We know there’s a loyal contingent of the Seattle population that eats ice cream year-round. We’re part of that contingent, because we can’t help ourselves and winter makes us sad.
But something about enduring months of gray skies and too many lava-hot cortados to the face makes a summer cone that much more satisfying. Which is why, after exhaustive rounds of experimentation and analysis (i.e. eating way too much ice cream), we’re ready to share our official Seattle ice cream power rankings. Here are the 20 places serving the best ice cream in Seattle right now.
Usually, we like to think we’re cooler than Portland (because we are), but they did a valiant thing by bringing Salt & Straw to us. Sorry, Kurt Farm Shop - this is our favorite ice cream in Seattle. Whether you’re keeping it simple with the chocolate gooey brownie flavor, or going off the rails with the Beecher’s-cheddar-and-peppercorn-toffee, everything here is something you want to be eating. There’s one location in Capitol Hill and one in Ballard, and the lines at both are ridiculous. But worth it.
Kurt Farm Shop has been around for a few years, making delicious ice cream with milk fresh from their own cows on Vashon Island. This ice cream is simple, but so, so good. Flavors range from Jersey cream to strawberry to bayleaf to salted plum, and they all taste like they were churned a couple seconds before you showed up. Our favorites are the mint and chocolate shortbread flavors - especially together. But note that mint is only around in the summer.
Husky Deli has been a West Seattle staple for more than 80 years, and with good reason. Their ice cream is perfectly creamy but also light, and there’s a ton of variety - peppermint, caramel pecan fudge, Kona coffee rum, and blackberry cheesecake are all flavors you can get (good luck deciding). They also have Oreo, chocolate Oreo, mint Oreo, and coffee Oreo flavors. Talk about getting your priorities straight.
If you’re looking for a place to really go all out, Old School Frozen Custard is where you want to be. Their custard - churned fresh all the time - is extremely rich, and available in chocolate, vanilla, and a couple of other rotating options (we like the matcha and mint chip when they’re available). Pick a flavor and then decide between a sundae, concrete, cone, or homemade cookie sandwich. There’s no wrong choice, unless you don’t get hot fudge.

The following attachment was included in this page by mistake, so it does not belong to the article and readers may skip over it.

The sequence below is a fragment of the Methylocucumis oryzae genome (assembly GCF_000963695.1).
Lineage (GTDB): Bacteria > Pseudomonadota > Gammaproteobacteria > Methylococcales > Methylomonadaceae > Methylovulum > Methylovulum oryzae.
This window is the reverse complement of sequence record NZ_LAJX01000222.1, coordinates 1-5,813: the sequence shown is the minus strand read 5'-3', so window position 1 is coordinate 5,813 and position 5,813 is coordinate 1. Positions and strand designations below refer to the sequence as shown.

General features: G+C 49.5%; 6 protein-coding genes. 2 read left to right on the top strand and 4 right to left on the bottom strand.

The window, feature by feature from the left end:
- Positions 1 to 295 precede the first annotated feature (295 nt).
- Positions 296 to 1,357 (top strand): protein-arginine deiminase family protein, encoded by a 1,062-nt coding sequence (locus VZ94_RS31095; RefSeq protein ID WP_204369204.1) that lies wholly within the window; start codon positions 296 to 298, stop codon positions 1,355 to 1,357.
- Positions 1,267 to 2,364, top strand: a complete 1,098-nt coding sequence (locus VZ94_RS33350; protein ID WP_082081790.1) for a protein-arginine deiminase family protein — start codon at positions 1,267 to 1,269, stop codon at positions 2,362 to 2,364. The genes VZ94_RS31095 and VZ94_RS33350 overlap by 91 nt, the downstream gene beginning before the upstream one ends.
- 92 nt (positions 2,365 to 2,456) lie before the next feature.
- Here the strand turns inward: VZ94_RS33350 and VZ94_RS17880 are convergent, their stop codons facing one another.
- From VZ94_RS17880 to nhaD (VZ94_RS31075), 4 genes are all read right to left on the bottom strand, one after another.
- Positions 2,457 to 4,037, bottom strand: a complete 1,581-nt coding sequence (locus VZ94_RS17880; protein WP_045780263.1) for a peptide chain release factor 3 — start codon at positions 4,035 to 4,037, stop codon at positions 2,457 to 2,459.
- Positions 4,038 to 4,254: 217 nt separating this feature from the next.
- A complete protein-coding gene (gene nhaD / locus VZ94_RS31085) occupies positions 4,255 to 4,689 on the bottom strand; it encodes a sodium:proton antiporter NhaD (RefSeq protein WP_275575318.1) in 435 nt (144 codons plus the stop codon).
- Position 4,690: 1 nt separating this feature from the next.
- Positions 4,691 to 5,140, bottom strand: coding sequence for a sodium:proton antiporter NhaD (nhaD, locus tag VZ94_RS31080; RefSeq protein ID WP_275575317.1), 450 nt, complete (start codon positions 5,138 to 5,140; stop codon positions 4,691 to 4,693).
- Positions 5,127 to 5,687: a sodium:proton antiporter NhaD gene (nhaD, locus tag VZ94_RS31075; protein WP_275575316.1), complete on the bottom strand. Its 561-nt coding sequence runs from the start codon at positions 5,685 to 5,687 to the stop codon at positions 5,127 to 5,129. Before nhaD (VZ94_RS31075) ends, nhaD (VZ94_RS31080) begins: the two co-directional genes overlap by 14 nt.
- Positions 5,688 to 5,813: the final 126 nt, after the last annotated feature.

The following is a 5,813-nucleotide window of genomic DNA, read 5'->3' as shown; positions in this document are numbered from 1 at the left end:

Frankie & Jo’s is proof that great frozen desserts are great frozen desserts - even if they’re vegan, gluten-free, and occasionally contain ingredients you’d find on a camping trip, like pine needles and charcoal. Every flavor here delivers, from the sweet pea mint chip and salty tahini with chocolate ribbons to the beet strawberry rosewater sorbet. Get it all scooped on a homemade maple oat waffle cone, and don’t be surprised if you go on to choose this place over others serving dairy and wheat. We did, after all.
When we eat ice cream at Parfait, we feel really good inside. It probably has something to do with the fact that everything’s homemade, down to the oreo-style cookies in the coffee-steeped flavor, peanut butter cups in the dark chocolate, or the herbs they grow themselves for the spearmint stracciatella. But if you can only get one flavor here, it has to be the one that’s sweetened only with local honey. It’s a game-changer.
We all know how your relationship with Molly Moon’s goes. You stroll past and catch the scent of hot waffle cones wafting across the block, something inside of you snaps, and you immediately hang a sharp turn inside and order a triple scoop. Whether or not it was originally your intention to eat some ice cream, we think you made a good decision, because a trip to Molly Moon’s is a Seattle rite of passage. Their flavors have a focus on local products, like organic Washington peppermint, lavender harvested from the Olympic peninsula, and chocolate spun with melted Theo bars. Look out for seasonal options that sometimes taste even better than the mainstays - like salted toffee, or vegan cherry chocolate chip.
If there were ice cream shops as good as Sweet Alchemy near every college campus, nobody would graduate. This University District spot has some flavors you won’t see everywhere else, like makgeolli (Korean rice wine), smoked chocolate, and Persian rose, and some even have housemade cakes and cookie doughs mixed in. Our favorite is the Jitter Bars, which is overloaded with caramel and homemade espresso shortbread (something we could have used a whole lot more of in college).
Having dessert at Bluebird Ice Cream is like taking a time machine to an old-school soda fountain. There are vintage kitchen gadgets like rusted hand-crank churners, an antique cash register, diner-style glass sundae cups, and some metal knobs and levers whose functions are mysterious but presumably ice cream-related. They keep the ice cream simple here, with flavors like snickerdoodle, marionberry, and coffee. Get a scoop of peanut butter and a scoop of chocolate chunk together for the frozen peanut butter cup experience you always wanted.